Finding suitable accommodation is a crucial part of your trip, and it can have an enormous impact on your spending if not chosen correctly.
But how do you choose which accommodation type you want for your trip?
There are many reasons why we want a particular accommodation, be it by price, location, amenities, ease of booking, type of facility, etc. But to make that choice, we must understand our options and how they differ from each other.
One of the best ways to keep your trip budget under control is by choosing the right accommodation that fits your needs at the best price possible, or even for free!
Here are 12 of the most common accommodations types you can choose from for your next trip. These are arranged from the (usually) most expensive to the cheapest.
This is the most commonly known type of accommodation. While it is commonly accepted that hotels are expensive, the truth is that hotels can be a cheap option.
When looking for a hotel, it is important to use and compare different search engines and agencies. You will see that it is very common to find different rates for the same hotel at each search engine.
Even though hotels tend to be above the typical backpacker’s budget, it’s still possible to find a cheap hotel that won’t break your pocket.
But be careful, because it is possible that either they are far from the city center or they have undesirable conditions. Sometimes hotels can be a cheap option when you travel in a group because costs can be shared between all the travelers.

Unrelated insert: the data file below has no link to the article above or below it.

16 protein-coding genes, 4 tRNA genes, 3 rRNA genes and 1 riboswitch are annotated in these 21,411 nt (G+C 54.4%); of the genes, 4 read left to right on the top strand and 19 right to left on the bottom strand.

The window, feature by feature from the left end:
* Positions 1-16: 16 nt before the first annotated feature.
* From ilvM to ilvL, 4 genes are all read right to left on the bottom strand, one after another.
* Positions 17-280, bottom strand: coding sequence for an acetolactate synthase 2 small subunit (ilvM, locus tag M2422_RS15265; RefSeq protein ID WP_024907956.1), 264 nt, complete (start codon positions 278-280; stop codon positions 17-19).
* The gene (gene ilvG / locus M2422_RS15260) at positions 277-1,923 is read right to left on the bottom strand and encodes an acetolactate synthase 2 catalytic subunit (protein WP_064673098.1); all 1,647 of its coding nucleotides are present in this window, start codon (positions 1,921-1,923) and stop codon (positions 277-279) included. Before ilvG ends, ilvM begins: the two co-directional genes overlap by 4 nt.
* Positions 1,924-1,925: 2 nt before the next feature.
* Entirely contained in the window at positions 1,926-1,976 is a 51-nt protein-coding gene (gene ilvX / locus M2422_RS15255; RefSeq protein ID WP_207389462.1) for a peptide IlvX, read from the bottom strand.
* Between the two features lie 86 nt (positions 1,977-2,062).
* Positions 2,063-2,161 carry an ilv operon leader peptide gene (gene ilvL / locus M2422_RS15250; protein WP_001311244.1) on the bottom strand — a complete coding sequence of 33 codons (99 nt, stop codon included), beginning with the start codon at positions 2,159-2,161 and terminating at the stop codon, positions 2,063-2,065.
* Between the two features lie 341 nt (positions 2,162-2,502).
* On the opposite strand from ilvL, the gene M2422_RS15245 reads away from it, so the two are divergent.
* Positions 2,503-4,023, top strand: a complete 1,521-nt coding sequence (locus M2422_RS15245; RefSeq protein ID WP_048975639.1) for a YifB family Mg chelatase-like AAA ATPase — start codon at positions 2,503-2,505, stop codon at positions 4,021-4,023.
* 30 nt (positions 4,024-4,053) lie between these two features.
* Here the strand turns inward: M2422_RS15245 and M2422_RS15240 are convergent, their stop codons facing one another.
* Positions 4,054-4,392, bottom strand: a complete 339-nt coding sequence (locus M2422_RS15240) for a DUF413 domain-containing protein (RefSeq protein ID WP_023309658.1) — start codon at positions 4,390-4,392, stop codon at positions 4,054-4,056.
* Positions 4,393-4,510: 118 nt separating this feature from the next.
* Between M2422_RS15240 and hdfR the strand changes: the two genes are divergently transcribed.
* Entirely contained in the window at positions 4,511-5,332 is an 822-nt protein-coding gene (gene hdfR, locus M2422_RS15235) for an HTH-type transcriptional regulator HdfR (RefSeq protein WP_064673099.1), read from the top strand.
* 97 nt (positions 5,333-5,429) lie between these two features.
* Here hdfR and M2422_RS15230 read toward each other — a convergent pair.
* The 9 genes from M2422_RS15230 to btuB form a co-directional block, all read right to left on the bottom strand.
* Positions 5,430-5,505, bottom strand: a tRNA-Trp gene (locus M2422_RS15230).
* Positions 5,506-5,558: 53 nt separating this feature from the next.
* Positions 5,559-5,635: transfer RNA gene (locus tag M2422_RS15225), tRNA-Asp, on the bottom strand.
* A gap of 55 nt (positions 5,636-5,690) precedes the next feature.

One of the best websites (and highly recommended) to find good hotel deals and unbiased reviews by previous travelers is tripadvisor.com
2. Apartment Rentals
If you’re staying in a city for a long time, looking for a rental is a good choice. At a rental you have most or all the amenities of an apartment for less than the price of a hotel.
You can rent from well-established rental companies as well from people who have a place available to rent. People usually sublet their apartments when they are not using them.
It is a way for the owner to generate some income while the traveler saves money because he is paying just a portion of the rent as agreed.
Alternatively, you can find rentals anywhere in the world by searching on Google or Craigslist. You just have to search for a “sublet” or a “short-term apartment”.
3. Timeshare Rentals
These properties are typically available by the week at luxury resorts, but they can be a very cost-effective option, especially for those traveling in a group.
Timeshare units are very much like hotel suites, except the bedroom is separated from the living room by a door.
They’re also set up with full kitchens that include refrigerator, stove, cookware, and plates/glasses/utensils, which can make for a great way to save money by not eating out all the time.
4. Bed & Breakfast
B&Bs are generally cheaper than hotels, but not as cheap as hostels. This is a good option for couples and families.
B&B come in all forms, from regular homes and apartments turned into an establishment, to bigger accommodations offering their “hotel” and breakfast services to a larger number of travelers.
B&Bs offer more privacy than most hostels and the feel and quality tends to be “warm and cozy”. Usually, with the smaller ones (the homes), you get to interact with the family running the business, as often they also live there.
Again, Airbnb is an excellent choice to find b&bs.
Hostels are the cheapest and most accessible accommodation for budget travelers. Hostels have a variety of rooms that go from private to 30+ mixed bed bunks.
The bigger the room, the more people you sleep with, the cheaper the cost. There are places where you can find a bed for $3.00 a night. Even though hostels are very cheap, they are well known to be safe and secure.